What Macmillan and the other Big Publishers can’t see is that e-books and print books have completely different markets. E-books don’t cut into hardcover book sales because e-book buyers wouldn’t buy a hardcover book to begin with. Unlike us small publishers, MegaConglomerate, Inc. is paralyzed by its own business model. It can’t afford to change its methods and creatively target new markets individually. It treats every new market as another liability, another dependant to be subsidized by those blockbuster best-sellers.
MegaConglomerate, Inc. has no “wiggle room” in its game plan. If it takes one bad risk, it’s out of business. By Light Unseen Media has no such problems because diversification is the foundation of our business plan. I’m in the business of delivering content by any means that people will pay for, and when I make money, so do my authors. That’s why I have to stay as nimble as possible. When a new delivery method becomes available, I have to be ready to adopt it immediately. The Big Publishers can’t do that, so their response is to do everything they can to block and monkeywrench innovations. “Class action lawsuits” are a favorite ploy in this war.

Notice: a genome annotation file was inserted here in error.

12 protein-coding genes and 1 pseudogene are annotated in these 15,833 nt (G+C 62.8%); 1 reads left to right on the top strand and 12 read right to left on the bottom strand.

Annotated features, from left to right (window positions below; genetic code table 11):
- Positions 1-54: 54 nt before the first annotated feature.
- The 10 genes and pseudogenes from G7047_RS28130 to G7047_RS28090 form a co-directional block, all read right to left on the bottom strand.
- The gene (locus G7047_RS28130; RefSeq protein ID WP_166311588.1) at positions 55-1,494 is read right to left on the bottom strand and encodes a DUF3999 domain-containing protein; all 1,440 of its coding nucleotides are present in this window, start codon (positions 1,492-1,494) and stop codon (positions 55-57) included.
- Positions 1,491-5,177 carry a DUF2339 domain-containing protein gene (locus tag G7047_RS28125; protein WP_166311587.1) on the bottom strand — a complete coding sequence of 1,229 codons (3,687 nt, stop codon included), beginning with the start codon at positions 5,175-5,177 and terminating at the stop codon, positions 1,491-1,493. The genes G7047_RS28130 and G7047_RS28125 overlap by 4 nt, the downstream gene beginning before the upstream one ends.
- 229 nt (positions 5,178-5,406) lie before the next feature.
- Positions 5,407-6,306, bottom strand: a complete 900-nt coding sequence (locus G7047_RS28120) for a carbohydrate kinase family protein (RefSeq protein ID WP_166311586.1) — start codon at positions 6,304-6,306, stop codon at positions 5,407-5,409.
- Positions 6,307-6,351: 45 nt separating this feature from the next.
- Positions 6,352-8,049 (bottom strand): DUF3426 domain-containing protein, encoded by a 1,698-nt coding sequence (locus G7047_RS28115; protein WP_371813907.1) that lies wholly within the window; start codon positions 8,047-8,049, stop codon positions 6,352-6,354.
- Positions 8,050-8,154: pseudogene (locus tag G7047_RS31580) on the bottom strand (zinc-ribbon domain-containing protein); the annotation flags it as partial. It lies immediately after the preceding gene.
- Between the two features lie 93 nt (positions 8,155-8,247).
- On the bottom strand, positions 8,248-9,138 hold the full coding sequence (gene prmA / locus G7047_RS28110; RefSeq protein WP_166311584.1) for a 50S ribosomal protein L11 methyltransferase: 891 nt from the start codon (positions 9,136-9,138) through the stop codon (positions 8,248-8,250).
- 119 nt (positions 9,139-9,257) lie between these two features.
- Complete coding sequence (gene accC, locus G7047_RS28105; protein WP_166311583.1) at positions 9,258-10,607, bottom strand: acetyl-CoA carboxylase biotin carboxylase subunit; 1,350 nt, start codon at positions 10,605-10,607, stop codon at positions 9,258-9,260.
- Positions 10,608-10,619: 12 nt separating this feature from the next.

But aside from the fiscal insanity of the “traditional publishing” model as a whole, I absolutely refuse to believe that the Big Publishers lose money on $9.99 e-books (or $7.99 or $5.99 e-books) in an absolute sense. It’s not possible to lose money on a product that has no overhead costs whatsoever unless you’re doing something very wrong. The Big Publishers are trying to protect their status quo by ignoring their readers and screwing their authors. They forget that there are thousands of us small publishers who aren’t afraid of change and know what readers and authors mean to our bottom line (everything).
Come to think of it, maybe I should just let the Big Publishers continue on their current suicidal path–it can only benefit me, after all! I guess I just care too much about all the readers and writers who will be caught in the implosion.
On Thursday, June 4th, at 5:00 p.m., Inanna Arthen will present a talk and slide show at The Rabbit Hole in Fitchburg, Massachusetts.
Before Twilight: How Vampires Got to Be So Hot
Think you know vampires? You’re in for some surprises! Come hear how it all got started, from eighteenth century folklore to torrid vampire romance. From fangs and coffins to stakes and sparkles, you’ll learn where everything you associate with vampires originates. You can ask questions, hear an excerpt from the vampire novel Mortal Touch, and have an opportunity to get a complimentary Tarot reading!